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How Could the Public Charge Rule Affect Your Case?

The Department of Homeland Security officially implemented the public charge rule on February 24, 2020, and it will likely impact the application results of thousands.

Unless you are a member of an exempt class (e.g. refugees, asylees, applicants for T or U Visas, petitioners under the Violence Against Women Act), USCIS will reject your visa or green card application if the officer believes you are (or are likely at any point to become) a public charge.

What Is a Public Charge?

A public charge is a person who relies upon government assistance. While this concept is not new in U.S. immigration law, the public charge rule changes the definition and allows immigration officers to exercise subjective judgment to determine whether the applicant is inadmissible/ineligible.

According to the new rule, a public charge is a person who has received one or more qualifying public benefits for more than 12 total months in a 36-month period. However, USCIS counts each type of benefit separately, so 6 months of using 2 different qualifying benefits actually becomes 12 months total.

Additionally, immigration officers will analyze the following factors:

  • Financial resources (e.g. income, assets, etc.)
  • Employment
  • Education/skills
  • Family ties/dependents
  • Age/health

What Benefits Does USCIS Consider?

USCIS primarily considers cash assistance when determining inadmissibility/ineligibility based on the public charge rule.

You may become ineligible or inadmissible if you applied for, received, or used any of the following types of benefits:

  • Supplemental Security Income
  • Temporary Assistance for Needy Families
  • Supplemental Nutrition Assistance Program (food stamps)
  • Section 8 Housing or Project-Based Rental Assistance
  • Public housing
  • Medicaid (with certain exceptions)

USCIS cannot, however, render you inadmissible/ineligible due to your use of any of these forms of assistance:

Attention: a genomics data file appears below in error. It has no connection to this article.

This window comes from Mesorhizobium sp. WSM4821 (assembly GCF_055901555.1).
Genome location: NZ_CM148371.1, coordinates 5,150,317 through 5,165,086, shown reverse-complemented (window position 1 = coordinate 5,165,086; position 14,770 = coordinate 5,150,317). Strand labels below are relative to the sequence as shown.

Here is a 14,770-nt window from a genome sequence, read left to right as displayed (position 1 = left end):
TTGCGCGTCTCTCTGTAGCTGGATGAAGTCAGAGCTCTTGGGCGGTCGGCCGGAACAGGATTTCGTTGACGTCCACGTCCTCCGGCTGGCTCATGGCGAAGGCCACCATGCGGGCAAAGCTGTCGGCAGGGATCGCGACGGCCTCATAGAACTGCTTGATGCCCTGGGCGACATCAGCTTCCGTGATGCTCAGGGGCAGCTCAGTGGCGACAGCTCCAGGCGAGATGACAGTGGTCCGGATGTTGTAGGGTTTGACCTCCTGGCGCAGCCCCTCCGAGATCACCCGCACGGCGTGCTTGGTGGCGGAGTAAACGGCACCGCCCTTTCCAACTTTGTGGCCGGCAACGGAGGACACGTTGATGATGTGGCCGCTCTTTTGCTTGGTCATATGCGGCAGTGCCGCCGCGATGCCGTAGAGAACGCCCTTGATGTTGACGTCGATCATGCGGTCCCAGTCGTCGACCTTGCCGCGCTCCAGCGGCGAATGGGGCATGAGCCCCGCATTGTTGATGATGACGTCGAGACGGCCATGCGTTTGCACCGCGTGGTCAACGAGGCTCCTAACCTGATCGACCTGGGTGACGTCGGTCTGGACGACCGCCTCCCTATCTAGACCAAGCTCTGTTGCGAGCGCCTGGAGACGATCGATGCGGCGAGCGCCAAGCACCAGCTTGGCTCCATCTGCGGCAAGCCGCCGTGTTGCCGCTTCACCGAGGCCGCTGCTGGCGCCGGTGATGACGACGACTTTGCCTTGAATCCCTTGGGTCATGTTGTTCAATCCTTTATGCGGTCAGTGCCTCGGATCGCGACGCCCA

• Emergency medical treatment
  • Disaster relief
  • Certain nutrition, school lunch, or insurance programs for children
  • Foster care/adoption subsidies
  • Student/mortgage loans
  • Energy assistance
  • Short-term rehab, homeless shelters, or food pantries
  • Head Start

If you are a U.S. service member, you can use any type of benefit without fear of becoming ineligible/inadmissible.

How Does This Change the Application Process?

Because the public charge rule applies to most classes of immigrants and nonimmigrants, USCIS has replaced a wide range of applications with updated forms.

You will need to use a new version of your form if you are applying/petitioning for:

  • A nonimmigrant worker visa
  • A green card
  • Job portability for your employment visa
  • A change or extension of your nonimmigrant status
  • A waiver of grounds of inadmissibility
  • An affidavit of support
  • A fee waiver

Additionally, green card applicants will need to submit Form I-944, Declaration of Self Sufficiency. This form requires you to disclose information related to your use of/application for public benefits.

A Note About Dates

The DHS originally planned to implement the public charge rule on October 15, 2019. Because several courts enjoined it, it did not go into effect until February 24, 2020. Therefore, the public charge rule only applies to applications postmarked on or after February 24, 2020, and USCIS will only consider applications for/receipt of benefits on or after February 24, 2020. Applicants and petitioners should generally treat any mention of “October 15, 2019” as “February 24, 2020,” and USCIS will do the same.

Contact Our Firm for Additional Support with Your Application

If you are unsure how the new public charge rule could affect your eligibility, The Alagiri Immigration Law Firm is fully prepared to analyze your situation and provide personalized counsel. With 15+ years of combined experience, we have what it takes to help you navigate changing immigration policies and accomplish your goals as soon as possible.

Request your consultation with our team by calling (650) 931-2509 today.